My daily exorcism
is writing the forget-me-nots
in the margins of the New York Times.

A pliant testimony
built on crying children
and their screaming mothers
("this is how you act / stop crying!"),
these are the words deep within a life
absent of words meaning anything,
the drone of a tenor saxophone
with a broken reed
or a plea for help
or a blaring boom box
replacing any thought,
any action,
any move,
any forward tactic,
any resolve
that predicates substance.

I would drag my knuckles
three fingers deep into the earth now
if only to know that I am alive
and created something,
if only a trench,
if only a sly, modest burial ground
for hamsters and abandoned childhoods.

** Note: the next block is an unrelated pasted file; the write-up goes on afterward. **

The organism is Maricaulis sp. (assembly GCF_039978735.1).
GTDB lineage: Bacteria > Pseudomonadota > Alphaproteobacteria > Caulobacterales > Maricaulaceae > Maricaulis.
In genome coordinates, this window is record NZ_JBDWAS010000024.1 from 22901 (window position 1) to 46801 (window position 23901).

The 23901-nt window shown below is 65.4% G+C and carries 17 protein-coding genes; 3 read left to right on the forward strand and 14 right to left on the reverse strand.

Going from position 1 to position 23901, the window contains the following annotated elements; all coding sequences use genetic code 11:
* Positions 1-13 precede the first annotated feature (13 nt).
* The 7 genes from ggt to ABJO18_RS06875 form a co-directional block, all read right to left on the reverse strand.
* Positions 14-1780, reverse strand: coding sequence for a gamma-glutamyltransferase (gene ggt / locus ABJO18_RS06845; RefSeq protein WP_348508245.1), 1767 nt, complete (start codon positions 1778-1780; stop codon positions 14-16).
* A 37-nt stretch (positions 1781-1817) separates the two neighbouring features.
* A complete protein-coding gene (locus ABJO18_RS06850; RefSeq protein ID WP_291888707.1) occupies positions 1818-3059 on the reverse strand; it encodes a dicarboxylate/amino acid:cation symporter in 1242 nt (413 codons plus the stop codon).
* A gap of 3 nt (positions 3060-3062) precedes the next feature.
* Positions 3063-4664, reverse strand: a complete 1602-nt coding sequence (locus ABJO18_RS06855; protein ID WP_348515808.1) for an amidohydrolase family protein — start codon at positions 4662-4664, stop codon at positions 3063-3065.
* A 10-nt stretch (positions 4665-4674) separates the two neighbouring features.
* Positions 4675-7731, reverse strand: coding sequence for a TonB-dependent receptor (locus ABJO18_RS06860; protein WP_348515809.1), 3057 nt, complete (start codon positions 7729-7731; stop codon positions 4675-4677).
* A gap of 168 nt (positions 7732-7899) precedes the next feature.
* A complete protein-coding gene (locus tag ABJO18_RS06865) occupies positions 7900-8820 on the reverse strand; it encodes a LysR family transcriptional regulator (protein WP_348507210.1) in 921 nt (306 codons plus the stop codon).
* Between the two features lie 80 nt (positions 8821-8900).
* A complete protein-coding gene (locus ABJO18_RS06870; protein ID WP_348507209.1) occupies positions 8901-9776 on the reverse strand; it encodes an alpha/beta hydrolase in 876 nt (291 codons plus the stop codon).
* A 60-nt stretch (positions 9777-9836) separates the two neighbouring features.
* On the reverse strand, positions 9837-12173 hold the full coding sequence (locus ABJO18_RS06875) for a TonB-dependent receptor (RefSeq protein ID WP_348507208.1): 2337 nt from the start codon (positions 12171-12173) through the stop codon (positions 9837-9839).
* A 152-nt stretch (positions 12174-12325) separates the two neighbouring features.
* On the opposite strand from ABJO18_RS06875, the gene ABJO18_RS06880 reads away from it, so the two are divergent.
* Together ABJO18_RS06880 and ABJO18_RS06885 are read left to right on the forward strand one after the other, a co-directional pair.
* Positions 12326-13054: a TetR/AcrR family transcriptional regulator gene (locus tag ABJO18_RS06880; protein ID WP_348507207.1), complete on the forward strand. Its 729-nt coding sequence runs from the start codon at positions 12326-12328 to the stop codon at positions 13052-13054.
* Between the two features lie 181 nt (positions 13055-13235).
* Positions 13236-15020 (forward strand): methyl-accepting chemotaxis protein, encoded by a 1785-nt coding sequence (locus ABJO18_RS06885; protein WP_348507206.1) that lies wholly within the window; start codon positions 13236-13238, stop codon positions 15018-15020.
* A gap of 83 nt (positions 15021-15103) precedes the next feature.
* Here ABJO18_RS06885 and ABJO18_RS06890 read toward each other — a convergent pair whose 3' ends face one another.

I saw a picture of a young boy today -- 
maybe three or four years old --
on his way to the first day of school,
his education formally begun
as the starch of his shirtsleeves
cut through the crisp campaign
for a cool autumn.

Life goes on.

And here I sit,
scrawling little symbols into sidelines of permanence,
my only way of coping
with the bleak headlines of today,
full of the same child-like curiosity,
an ear pressed to the door of tomorrow,
an eye looking back
to where I can no longer go.



Copyright © 2015 John Grimmett. All rights reserved.

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